and just about passed out from exhaustion on
the way back up. Mountain climbers have my
Cement Creek at the
bottom of Deadman's
Gulch was a bit more
damp on Friday.
The air was thin but the view was fantastic.
Curtis was a bit winded at
the summit of Hunters Hill
The Nuclear Trio arrived at Taylor Pass Divide Road about 15 minutes
after I did, which gave me a chance to chat with an English dude riding
a mountain bike. I have no idea how those people can breathe. This guy
was planning to ride all the way back to Aspen. A few random jeeps
drove in slow motion over the rocky Taylor Pass while we flew down the
road to where it turned into a boulder-filled river as it ran parallel to a
creek. By now the afternoon rains had moved in, following what was
apparently a wet night. We were all a bit soggy by the time we reached
the Lily Pond trailhead. As always, the Lily Pond singletrack was a blast.
Our final trail of the day was Bear Creek down to the last section of
Deadman’s Gulch just west of Spring Creek Road. Matt was absolutely
flying down Bear Creek to where we met a retired couple from the East
Coast, now living in Crested Butte, out hiking with their dog under skies
that had now turned sunny. I took one last look at paradise, then
continued with the Nuclear Trio back to where we’d parked our trailers
on Spring Creek Road. Our week of riding the trails of Taylor Park was

Y’all come back now….
It’s becoming an annual event, these trips to Colorado. There is, quite
simply, no other place within reasonable driving distance from Chicago
with such a combination of good riding and amazing scenery. Seeing it
on a dirt bike lets you take in much more in a week’s time than is
possible by hiking, biking, or any other form of motorized travel. One of
the times I paused on Timberline Trail to take in the sights by myself,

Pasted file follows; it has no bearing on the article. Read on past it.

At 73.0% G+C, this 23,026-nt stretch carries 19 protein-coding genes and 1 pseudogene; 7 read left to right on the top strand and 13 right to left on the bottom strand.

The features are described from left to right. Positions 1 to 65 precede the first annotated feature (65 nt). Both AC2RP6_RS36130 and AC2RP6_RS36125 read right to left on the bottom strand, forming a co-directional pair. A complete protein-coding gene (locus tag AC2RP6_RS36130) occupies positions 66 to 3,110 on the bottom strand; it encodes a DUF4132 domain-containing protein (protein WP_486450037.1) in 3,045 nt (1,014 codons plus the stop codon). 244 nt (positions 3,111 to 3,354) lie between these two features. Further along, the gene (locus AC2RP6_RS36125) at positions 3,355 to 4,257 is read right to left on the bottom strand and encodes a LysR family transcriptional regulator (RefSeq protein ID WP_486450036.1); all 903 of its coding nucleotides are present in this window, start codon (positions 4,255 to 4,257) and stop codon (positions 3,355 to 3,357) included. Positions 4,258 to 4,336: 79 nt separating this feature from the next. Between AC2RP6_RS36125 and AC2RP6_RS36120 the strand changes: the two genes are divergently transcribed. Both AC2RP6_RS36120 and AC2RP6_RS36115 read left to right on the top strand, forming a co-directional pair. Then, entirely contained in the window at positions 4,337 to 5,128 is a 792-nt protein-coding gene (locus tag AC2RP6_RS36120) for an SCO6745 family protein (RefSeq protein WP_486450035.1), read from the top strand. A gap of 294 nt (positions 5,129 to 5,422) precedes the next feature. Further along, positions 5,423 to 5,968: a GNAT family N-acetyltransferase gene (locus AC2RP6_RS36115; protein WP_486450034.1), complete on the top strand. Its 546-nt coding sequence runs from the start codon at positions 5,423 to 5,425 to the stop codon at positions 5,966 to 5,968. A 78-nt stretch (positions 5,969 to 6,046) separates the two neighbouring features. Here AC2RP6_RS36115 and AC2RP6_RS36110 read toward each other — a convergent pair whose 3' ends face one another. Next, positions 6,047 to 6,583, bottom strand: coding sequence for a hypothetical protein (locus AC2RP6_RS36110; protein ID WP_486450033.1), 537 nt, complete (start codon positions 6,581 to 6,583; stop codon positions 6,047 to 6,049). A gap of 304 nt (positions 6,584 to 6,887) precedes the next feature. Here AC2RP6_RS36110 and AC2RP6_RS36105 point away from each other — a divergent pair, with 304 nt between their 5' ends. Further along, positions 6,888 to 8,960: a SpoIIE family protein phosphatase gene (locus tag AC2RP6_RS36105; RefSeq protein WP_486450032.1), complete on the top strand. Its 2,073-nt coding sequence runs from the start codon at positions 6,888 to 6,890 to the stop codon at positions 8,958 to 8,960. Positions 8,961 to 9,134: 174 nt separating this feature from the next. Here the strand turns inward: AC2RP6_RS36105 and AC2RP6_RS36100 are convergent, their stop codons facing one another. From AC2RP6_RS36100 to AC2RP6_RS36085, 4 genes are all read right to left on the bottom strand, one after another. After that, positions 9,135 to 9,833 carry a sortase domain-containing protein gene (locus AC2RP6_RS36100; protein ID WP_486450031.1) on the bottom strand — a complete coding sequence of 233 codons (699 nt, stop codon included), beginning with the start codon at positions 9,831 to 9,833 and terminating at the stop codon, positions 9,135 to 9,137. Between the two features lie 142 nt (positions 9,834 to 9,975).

Matt put a couple hundred yards of distance between us and then I
heard the sound of nothing. No birds, no wind, just absolute silence. It
was glorious.
Yes, they let
people ride dirt
bikes here.
The last mile leading  to Star Pass is some of the most fun I had on the
bike all week, on third-gear mountainside singletrack at well above
12,000 feet. Even though the KTM’s engine was struggling in the thin
air, it pulled me all the way to Star Pass, where I succeeded in twisting
my left knee for about the 20th time this summer. Matt, Scott and Curtis
decided to continue towards Taylor Pass Divide Road, while I took a
diversion around the west side of Mount Tilton. It’s never a good idea to
ride alone on the side of a mountain, but the Crystal Peak Trail was one
of the most amazing parts of last year’s ride and I badly wanted to do it
again. I carefully made my way along the side of the mountain, through
a snowdrift and up the Mount Tilton Spur. The trail then headed steeply
downhill from there, dropping nearly 1,000 feet in less than a mile.
patiently for him to figure it out on his own. I decided to pursue, which
took about 2 miles at Warp Factor 9.5 to catch Scott and casually
mention that we might want to turn around before we start seeing ski lifts.